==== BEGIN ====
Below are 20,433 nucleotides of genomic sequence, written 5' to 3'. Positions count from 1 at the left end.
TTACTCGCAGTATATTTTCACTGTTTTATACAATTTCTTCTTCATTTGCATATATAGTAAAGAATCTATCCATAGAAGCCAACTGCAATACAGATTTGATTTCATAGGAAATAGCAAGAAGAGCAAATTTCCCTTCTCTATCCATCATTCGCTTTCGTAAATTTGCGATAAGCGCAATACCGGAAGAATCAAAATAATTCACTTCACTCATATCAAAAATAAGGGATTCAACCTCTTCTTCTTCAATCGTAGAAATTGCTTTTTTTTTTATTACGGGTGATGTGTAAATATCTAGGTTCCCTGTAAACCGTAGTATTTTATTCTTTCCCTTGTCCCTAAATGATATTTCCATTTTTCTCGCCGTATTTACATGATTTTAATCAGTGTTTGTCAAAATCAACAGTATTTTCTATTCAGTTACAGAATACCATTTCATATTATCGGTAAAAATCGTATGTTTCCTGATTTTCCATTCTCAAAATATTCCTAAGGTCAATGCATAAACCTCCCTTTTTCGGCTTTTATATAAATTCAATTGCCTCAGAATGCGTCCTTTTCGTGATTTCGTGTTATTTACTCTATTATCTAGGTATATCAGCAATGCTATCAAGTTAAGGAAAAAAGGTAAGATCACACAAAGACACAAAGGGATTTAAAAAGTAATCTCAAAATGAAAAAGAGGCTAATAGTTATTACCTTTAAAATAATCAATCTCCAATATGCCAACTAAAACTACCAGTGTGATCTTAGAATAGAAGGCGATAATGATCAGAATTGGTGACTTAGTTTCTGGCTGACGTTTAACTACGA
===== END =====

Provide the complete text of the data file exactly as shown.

Below are 20,433 nucleotides of genomic sequence, written 5' to 3'. Positions count from 1 at the left end.
TTACTCGCAGTATATTTTCACTGTTTTATACAATTTCTTCTTCATTTGCATATATAGTAAAGAATCTATCCATAGAAGCCAACTGCAATACAGATTTGATTTCATAGGAAATAGCAAGAAGAGCAAATTTCCCTTCTCTATCCATCATTCGCTTTCGTAAATTTGCGATAAGCGCAATACCGGAAGAATCAAAATAATTCACTTCACTCATATCAAAAATAAGGGATTCAACCTCTTCTTCTTCAATCGTAGAAATTGCTTTTTTTTTTATTACGGGTGATGTGTAAATATCTAGGTTCCCTGTAAACCGTAGTATTTTATTCTTTCCCTTGTCCCTAAATGATATTTCCATTTTTCTCGCCGTATTTACATGATTTTAATCAGTGTTTGTCAAAATCAACAGTATTTTCTATTCAGTTACAGAATACCATTTCATATTATCGGTAAAAATCGTATGTTTCCTGATTTTCCATTCTCAAAATATTCCTAAGGTCAATGCATAAACCTCCCTTTTTCGGCTTTTATATAAATTCAATTGCCTCAGAATGCGTCCTTTTCGTGATTTCGTGTTATTTACTCTATTATCTAGGTATATCAGCAATGCTATCAAGTTAAGGAAAAAAGGTAAGATCACACAAAGACACAAAGGGATTTAAAAAGTAATCTCAAAATGAAAAAGAGGCTAATAGTTATTACCTTTAAAATAATCAATCTCCAATATGCCAACTAAAACTACCAGTGTGATCTTAGAATAGAAGGCGATAATGATCAGAATTGGTGACTTAGTTTCTGGCTGACGTTTAACTACGA